JERUSALEM (Reuters) - Yom Kippur, the holiest day in the Jewish calendar, is a time when many non-regular Israeli synagogue-goers take time to pray. It is also an annual opportunity for children to ride their bicycles on deserted streets (pictured here).
Almost all Israeli road traffic stops on Yom Kippur as most of the country’s Jewish majority refrains from driving. Roads and main highways are deserted and left clear for children to enjoy without much fear of encountering a motor vehicle.
On Wednesday, scores of children went out to ride their bicycles, scooters and skateboards on a main road that separates the Israeli urban settlement of Pisgat Zeev from the Palestinian neighborhood of Beit Hanina, both in East Jerusalem.
Israeli children rode freely on the main road that leads into the heart of Jerusalem, where there were similar scenes on the deserted highways west of the Old City.
A few Palestinian children also took advantage of the open roads to have fun. In their own area, traffic ran freely and streets were bustling.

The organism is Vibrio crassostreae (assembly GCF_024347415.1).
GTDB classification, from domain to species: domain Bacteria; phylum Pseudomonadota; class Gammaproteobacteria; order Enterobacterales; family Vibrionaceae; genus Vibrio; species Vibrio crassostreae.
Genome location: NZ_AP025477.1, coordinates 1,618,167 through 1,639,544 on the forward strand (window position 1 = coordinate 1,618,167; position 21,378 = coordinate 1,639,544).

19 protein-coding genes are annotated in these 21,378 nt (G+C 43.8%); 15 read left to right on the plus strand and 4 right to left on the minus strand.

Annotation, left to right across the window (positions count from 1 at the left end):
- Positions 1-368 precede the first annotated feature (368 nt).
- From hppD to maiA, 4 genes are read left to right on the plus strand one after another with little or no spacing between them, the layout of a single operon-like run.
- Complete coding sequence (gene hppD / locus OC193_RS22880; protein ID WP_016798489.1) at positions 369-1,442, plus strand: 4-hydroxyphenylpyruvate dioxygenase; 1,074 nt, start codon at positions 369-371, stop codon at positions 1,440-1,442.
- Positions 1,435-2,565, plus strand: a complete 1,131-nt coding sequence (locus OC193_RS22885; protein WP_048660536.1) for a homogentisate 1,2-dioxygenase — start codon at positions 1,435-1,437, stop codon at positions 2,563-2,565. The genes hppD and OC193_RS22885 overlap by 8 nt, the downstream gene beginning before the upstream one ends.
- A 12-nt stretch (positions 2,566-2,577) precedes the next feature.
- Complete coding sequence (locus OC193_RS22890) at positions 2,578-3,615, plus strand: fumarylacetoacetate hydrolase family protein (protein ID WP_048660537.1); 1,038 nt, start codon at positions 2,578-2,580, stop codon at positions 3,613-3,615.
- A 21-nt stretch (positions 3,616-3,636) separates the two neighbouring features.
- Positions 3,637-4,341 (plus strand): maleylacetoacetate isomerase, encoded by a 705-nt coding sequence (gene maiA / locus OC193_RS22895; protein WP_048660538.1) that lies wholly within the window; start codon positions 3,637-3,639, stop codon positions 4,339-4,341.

The decades-old traditional driving ban is not dictated by law but is maintained out of deference for the holy day. Israeli Jews refrain from driving during the 25-hour holy period which this year began at dusk on Tuesday and ends after dark on Wednesday.
The days leading up to Yom Kippur are the busiest of the year for Israeli bicycle sellers and repairers, as children prepare for their big day of fun out in the fresh air when the weather is still warm.
Alongside the cyclists, scooters and pedestrians the occasional police car and ambulance could be seen driving slowly along highways, usually flashing their blue or red beacons to give warning of their approach.
Rescue services report several hundred cases of cyclists sustaining injuries during the day, but few of the casualties are considered serious.
Reporting by Ammar Awad and Stephen Farrell, Writing by Ori Lewis, Editing by William Maclean